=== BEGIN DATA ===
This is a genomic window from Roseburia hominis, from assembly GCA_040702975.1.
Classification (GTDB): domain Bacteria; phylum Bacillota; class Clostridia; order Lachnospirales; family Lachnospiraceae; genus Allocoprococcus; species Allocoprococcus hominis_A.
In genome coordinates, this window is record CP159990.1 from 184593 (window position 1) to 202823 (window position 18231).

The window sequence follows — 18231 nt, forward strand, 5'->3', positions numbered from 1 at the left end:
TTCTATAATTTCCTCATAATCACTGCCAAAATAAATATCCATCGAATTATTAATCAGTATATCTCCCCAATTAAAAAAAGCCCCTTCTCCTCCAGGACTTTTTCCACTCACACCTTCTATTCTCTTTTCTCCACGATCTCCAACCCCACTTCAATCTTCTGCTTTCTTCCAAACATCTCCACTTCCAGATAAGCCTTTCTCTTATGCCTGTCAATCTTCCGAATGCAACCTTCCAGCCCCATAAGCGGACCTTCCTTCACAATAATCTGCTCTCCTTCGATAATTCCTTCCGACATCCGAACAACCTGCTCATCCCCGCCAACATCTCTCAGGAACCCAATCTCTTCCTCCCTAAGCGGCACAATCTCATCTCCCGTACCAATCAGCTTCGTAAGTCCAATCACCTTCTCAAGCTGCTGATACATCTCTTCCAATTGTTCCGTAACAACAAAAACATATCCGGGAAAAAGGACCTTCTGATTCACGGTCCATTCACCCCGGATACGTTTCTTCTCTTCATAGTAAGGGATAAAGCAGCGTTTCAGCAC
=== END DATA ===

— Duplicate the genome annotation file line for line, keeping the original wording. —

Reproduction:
This is a genomic window from Roseburia hominis, from assembly GCA_040702975.1.
Classification (GTDB): domain Bacteria; phylum Bacillota; class Clostridia; order Lachnospirales; family Lachnospiraceae; genus Allocoprococcus; species Allocoprococcus hominis_A.
In genome coordinates, this window is record CP159990.1 from 184593 (window position 1) to 202823 (window position 18231).

The window sequence follows — 18231 nt, forward strand, 5'->3', positions numbered from 1 at the left end:
TTCTATAATTTCCTCATAATCACTGCCAAAATAAATATCCATCGAATTATTAATCAGTATATCTCCCCAATTAAAAAAAGCCCCTTCTCCTCCAGGACTTTTTCCACTCACACCTTCTATTCTCTTTTCTCCACGATCTCCAACCCCACTTCAATCTTCTGCTTTCTTCCAAACATCTCCACTTCCAGATAAGCCTTTCTCTTATGCCTGTCAATCTTCCGAATGCAACCTTCCAGCCCCATAAGCGGACCTTCCTTCACAATAATCTGCTCTCCTTCGATAATTCCTTCCGACATCCGAACAACCTGCTCATCCCCGCCAACATCTCTCAGGAACCCAATCTCTTCCTCCCTAAGCGGCACAATCTCATCTCCCGTACCAATCAGCTTCGTAAGTCCAATCACCTTCTCAAGCTGCTGATACATCTCTTCCAATTGTTCCGTAACAACAAAAACATATCCGGGAAAAAGGACCTTCTGATTCACGGTCCATTCACCCCGGATACGTTTCTTCTCTTCATAGTAAGGGATAAAGCAGCGTTTCAGCAC